Returning to School
As schools prepare for more students to come through the doors it might be a good time to reflect on what has been almost a year of life with Covid-19. Most of us never imagined many students would spend the year mainly learning at home or those attending school would be learning under restrictions that stifled collaborative learning experiences or the development of friendships.
Though it’s often easier to see what Covid-19 has taken away, its well worth looking at what it has helped to develop.
Most children and young people living with a chronic or acute health condition have found themselves learning at home for periods of time throughout their school life, not just during the last year. What Covid-19 has done is show schools that this can be delivered imaginatively and most importantly, collaboratively. At its best, students at home can access what their class mates in school are doing in real time. They can contribute to discussions or answer questions as if they were physically present. The value of this isn’t simply keeping up with work; it’s about maintaining their place in the community bubble that is their tutor group or maths class.
A school community is more that a group of individuals doing Maths, or Art and Drama in order to achieve a GCSE. A school community is a place where children and young people learn about being part of something outside the family unit; it’s where they gain skills and confidence to become independent. Every day at school involves listening, sharing thoughts and ideas, making choices, negotiating, taking responsibility, the list goes on. These skills are embedded in the life of a school, in the interactions with class mates and staff and to some extent in the curriculum itself. If you can’t be included in the life of the school and your connection is merely the curriculum content then you miss out on vital skills for life.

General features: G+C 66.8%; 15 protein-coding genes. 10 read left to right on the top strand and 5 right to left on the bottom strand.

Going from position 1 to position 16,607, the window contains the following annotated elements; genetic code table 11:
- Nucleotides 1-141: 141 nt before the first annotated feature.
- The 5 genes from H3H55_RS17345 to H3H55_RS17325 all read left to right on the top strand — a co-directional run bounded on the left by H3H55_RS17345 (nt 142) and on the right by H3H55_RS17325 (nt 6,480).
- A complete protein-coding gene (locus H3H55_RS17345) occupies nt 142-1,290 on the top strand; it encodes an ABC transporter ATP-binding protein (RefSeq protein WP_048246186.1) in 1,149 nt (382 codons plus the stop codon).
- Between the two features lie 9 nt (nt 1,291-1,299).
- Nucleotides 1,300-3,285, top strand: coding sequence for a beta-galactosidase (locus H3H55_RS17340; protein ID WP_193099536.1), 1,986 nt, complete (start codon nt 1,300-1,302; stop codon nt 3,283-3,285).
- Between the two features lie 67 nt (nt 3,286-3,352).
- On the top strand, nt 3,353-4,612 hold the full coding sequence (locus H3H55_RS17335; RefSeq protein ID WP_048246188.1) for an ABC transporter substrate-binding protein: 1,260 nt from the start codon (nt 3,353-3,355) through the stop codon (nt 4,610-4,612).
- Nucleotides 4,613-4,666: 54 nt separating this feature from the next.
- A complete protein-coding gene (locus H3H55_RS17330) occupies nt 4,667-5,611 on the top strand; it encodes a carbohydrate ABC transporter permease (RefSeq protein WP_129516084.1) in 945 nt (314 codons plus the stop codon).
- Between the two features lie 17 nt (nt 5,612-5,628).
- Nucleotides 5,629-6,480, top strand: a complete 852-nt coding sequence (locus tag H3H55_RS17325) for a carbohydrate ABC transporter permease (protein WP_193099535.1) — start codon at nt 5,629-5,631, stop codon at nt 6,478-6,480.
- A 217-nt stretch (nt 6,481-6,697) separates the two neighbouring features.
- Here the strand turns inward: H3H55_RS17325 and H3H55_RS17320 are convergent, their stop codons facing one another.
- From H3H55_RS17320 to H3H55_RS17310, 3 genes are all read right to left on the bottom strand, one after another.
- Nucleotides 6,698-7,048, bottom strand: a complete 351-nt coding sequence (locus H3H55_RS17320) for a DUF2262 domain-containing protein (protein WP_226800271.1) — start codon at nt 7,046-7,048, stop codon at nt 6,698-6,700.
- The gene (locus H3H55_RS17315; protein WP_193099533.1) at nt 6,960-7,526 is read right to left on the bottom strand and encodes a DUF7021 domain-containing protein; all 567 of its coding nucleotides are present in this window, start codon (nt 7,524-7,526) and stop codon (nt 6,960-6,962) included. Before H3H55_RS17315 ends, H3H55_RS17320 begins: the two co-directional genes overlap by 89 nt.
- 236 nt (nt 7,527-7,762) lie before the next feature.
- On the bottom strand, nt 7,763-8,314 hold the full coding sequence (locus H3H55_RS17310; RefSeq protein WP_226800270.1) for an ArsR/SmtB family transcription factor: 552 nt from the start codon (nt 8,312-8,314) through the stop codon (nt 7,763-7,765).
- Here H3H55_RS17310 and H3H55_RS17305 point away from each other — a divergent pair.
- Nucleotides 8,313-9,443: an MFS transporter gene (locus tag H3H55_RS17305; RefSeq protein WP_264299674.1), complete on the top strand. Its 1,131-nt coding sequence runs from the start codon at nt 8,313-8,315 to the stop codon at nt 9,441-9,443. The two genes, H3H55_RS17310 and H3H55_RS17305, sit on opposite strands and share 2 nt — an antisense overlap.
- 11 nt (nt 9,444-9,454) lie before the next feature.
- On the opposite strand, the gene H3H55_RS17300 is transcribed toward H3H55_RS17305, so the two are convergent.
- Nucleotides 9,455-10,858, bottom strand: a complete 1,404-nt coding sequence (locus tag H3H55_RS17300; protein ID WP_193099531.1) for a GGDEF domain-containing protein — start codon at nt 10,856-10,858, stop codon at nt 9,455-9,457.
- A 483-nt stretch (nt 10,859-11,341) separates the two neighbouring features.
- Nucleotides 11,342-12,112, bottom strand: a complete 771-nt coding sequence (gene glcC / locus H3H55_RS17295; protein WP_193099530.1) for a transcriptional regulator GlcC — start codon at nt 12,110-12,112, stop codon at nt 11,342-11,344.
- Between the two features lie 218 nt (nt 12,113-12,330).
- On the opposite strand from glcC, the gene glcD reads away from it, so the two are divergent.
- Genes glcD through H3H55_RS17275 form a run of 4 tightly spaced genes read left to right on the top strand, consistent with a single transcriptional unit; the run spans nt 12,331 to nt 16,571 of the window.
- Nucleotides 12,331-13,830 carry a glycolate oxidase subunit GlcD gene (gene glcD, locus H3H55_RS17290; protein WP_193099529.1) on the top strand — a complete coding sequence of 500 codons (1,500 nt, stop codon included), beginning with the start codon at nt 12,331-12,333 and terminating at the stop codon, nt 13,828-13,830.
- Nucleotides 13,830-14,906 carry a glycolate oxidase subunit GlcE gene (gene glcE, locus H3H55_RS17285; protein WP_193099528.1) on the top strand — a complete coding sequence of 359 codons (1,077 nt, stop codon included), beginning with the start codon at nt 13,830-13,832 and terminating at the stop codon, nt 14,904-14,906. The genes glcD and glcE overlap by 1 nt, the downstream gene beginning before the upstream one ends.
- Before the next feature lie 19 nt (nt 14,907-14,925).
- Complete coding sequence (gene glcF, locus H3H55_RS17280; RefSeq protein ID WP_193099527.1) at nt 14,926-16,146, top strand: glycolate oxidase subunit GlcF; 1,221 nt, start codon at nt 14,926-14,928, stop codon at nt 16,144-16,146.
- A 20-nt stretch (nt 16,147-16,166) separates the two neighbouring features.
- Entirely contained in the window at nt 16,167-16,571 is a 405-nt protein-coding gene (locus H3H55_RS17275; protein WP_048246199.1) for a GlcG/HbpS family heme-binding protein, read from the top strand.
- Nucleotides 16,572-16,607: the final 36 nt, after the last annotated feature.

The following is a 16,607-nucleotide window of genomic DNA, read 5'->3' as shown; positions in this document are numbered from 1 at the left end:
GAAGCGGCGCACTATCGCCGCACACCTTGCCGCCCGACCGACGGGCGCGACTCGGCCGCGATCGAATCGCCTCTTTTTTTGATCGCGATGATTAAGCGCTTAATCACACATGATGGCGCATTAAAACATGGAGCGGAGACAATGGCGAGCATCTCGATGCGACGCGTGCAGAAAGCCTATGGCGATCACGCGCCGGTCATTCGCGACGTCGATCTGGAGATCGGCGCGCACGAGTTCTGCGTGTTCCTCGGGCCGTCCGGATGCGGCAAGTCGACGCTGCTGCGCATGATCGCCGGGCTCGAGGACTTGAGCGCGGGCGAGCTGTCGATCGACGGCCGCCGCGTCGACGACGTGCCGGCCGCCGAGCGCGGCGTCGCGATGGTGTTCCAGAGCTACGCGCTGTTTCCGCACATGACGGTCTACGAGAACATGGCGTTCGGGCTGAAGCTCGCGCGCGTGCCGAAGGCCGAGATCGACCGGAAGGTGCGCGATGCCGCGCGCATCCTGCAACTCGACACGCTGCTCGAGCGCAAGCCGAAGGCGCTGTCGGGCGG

As schools welcome back most students next week we have two requests:
Firstly, school is so much more than curriculum content; it’s the connections between people and all the things that help support our mental health and wellbeing. Kindness, tolerance, empathy and laughter will be needed. These things can’t be crammed into catch up classes or extra home work. A focus on connections and wellbeing needs to come first. Good mental health and wellbeing will support curriculum catch up in the end. Getting the foundations right has never been more important. With a projected rise in the number of children and young people likely to need some help and support with their mental health, planning for a whole school approach to wellbeing will certainly pay dividends.
Secondly, don’t forget some children and young people will not return to the classroom just yet, they may have a physical or mental health need that requires time at home or in hospital. It’s vitally important we keep these students in mind.
If we can use the skills, technology and mindset that allowed so many to learn at home during the various lockdowns to make school life for those with health needs more inclusive and less restricted then that’s a significant positive to emerge from living life with Covid-19.